Is Amazon Go the first shot in the high street retail revolution?

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Author: Enrique Dans

A little more than a year after its launch, during which it has carried out tests open only to company employees, Amazon has opened its first Amazon Go convenience store in Seattle. Covering some180 square meters, about the size of a gas station store, the outlet sells freshly prepared food and snacks, local products such as cheeses and chocolates, food kits to make meals at home and some Amazon Basics goods such as sticking plasters and batteries.

The company carried out a media launch the day before the public opening, which means that today the news is basically everywhere. A Fast Company article, “Checking out Amazon Go, the first no-checkout convenience store”, along with another in GeekWire, “Amazon Go is finally a go: Sensor-infused store opens to the public Monday, with no checkout lines”, along with the Re|code photo shoot are among the best I’ve seen.

What is Amazon Go? As the presentation video shows, it’s a store stuffed with cameras and sensors of all kinds that allow you to identify yourself when you enter via an app on your smartphone, after which you choose your items, storing them wherever you want, and after you leave, a few moments later you receive a detailed invoice of your purchase, which is charged to your credit card. In short, there are no checkout tills, instead what the company calls “Just walk out technology”. Cameras are located in the ceiling and are black, to avoid customers feeling they are being watched, although they are, at all times.

Think for a moment about the complexity involved here: Amazon Go is a convenience store, where the vast majority of shoppers will be alone, taking what they need and leaving with it, but there is nothing to prevent two or more people shopping together to make a single purchase, or splitting up to finish more quickly, returning items to the right shelf or the wrong shelf, taking two brands to compare them … the range of possibilities is impressive. And the algorithms will analyze them all, understanding at all times what customers are doing. There is no point in seeing this in terms of shoplifting: firstly, the majority of customers are there to buy, secondly, if you’re going to steal stuff, it would probably make more sense go to stores with fewer cameras watching you…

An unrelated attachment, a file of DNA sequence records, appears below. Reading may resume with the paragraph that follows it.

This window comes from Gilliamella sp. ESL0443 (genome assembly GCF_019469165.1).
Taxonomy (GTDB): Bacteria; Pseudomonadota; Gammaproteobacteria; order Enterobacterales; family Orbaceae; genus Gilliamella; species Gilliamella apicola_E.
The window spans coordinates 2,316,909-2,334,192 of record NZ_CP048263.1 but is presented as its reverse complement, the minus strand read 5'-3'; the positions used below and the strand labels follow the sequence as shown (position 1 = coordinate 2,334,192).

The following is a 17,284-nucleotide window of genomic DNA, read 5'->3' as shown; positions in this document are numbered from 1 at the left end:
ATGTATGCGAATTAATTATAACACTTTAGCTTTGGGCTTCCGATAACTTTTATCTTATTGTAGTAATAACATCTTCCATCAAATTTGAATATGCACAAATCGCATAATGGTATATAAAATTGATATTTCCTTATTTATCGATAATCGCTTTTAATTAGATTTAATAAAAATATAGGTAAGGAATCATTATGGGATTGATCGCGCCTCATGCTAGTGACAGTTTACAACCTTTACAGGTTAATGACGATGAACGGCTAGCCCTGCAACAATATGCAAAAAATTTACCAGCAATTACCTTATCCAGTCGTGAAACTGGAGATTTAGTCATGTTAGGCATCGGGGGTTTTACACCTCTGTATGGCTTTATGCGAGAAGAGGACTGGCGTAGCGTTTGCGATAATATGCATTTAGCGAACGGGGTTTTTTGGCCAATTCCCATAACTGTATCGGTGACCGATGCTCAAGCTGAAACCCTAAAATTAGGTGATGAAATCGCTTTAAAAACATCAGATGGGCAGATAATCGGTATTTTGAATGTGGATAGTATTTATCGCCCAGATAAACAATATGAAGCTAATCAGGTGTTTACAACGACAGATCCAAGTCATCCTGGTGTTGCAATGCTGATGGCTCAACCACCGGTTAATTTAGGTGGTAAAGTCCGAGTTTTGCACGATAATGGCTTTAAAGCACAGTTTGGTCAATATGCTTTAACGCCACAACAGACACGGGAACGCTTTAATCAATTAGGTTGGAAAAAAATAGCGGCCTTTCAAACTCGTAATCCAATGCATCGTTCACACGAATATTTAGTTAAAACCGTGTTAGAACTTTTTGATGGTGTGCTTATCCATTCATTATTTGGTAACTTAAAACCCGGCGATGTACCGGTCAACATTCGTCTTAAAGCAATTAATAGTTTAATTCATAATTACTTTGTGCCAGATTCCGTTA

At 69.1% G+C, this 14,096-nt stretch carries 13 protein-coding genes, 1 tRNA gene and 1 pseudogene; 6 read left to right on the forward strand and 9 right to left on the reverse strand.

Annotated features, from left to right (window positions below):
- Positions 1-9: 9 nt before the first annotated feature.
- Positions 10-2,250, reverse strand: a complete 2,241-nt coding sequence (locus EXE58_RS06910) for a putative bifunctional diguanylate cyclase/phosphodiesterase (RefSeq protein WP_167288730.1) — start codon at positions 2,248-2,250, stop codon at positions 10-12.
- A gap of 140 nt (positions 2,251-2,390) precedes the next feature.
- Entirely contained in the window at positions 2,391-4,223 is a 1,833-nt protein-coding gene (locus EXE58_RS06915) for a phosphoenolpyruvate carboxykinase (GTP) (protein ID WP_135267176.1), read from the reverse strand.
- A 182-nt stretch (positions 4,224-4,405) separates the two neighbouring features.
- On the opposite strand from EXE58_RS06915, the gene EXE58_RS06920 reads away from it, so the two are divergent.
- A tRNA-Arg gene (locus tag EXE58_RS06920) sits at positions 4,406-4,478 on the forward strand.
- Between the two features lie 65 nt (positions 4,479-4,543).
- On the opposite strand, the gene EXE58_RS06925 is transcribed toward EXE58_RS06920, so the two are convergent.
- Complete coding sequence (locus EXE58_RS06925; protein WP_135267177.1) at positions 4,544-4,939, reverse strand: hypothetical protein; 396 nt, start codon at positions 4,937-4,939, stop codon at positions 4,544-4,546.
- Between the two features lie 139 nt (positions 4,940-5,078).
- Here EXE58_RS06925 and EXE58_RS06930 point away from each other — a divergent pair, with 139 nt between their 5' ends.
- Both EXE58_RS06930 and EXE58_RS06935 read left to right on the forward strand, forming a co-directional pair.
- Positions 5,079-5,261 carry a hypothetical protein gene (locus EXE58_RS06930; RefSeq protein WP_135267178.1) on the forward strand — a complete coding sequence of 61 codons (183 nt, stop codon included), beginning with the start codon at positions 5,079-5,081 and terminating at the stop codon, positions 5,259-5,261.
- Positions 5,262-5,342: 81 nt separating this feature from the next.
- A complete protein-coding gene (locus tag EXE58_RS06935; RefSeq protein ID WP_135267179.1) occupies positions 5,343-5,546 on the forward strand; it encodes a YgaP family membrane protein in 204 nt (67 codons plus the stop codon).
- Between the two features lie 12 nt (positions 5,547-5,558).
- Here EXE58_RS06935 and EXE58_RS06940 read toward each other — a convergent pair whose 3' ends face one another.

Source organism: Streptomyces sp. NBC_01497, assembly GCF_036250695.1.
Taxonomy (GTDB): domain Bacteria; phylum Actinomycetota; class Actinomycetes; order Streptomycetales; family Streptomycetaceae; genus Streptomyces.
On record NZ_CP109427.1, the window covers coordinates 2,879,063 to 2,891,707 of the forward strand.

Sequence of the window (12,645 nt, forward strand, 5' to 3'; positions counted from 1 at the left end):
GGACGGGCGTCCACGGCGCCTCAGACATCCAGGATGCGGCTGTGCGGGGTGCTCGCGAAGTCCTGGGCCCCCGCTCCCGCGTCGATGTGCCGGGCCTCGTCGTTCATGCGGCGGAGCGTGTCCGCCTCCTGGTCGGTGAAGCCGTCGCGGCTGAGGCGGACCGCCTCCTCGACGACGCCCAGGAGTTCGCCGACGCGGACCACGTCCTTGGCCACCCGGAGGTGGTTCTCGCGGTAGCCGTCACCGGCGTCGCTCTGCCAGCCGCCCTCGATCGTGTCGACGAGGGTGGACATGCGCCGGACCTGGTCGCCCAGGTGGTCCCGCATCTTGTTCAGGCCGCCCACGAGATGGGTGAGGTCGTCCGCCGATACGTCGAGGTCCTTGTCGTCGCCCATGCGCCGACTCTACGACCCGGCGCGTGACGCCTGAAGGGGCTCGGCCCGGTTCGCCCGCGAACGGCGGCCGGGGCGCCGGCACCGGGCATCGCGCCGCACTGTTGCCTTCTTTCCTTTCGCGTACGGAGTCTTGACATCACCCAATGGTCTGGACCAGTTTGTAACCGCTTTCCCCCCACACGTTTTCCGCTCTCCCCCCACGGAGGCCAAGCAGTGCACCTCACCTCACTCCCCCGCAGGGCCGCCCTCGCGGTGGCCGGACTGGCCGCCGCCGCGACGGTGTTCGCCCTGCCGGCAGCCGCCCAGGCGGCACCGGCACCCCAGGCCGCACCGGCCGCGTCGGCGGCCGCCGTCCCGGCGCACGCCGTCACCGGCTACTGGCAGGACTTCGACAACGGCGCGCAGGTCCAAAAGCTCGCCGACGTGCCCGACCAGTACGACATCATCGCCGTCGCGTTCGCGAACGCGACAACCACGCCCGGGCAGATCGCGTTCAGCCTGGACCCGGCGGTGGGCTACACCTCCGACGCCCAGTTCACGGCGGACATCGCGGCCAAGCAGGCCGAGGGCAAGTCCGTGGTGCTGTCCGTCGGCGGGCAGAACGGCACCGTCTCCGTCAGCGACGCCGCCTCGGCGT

People who have used the store say there is nothing impersonal about the experience: employees are busy preparing food, refilling shelves, helping customers or even asking those buying alcohol for their ID. Everything is controlled by cameras, which are combined with weight sensors on the shelves. Amazon opted not to use facial recognition technology in case customers found it invasive, and instead algorithms try to understand what exactly customers have chosen and how to respond. As the TechCrunch article, “Inside Amazon’s surveillance-powered no-checkout convenience store”, points out, customers are permanently scrutinized by algorithms trying to work out what they are doing: if they have taken something from a shelf, put it back, or if we’ve left. And anybody who doesn’t like the idea of being monitored and assessed by an algorithm will avoid Amazon Go. But if you don’t regard shopping as a particularly private experience, and what you are looking for is convenience, comfort and experimenting with avant-garde technologies, next time you’re in Seattle, stop by 2131 7th Ave, on the corner of 7th and Blanchard, Monday to Friday, 7am to 7pm.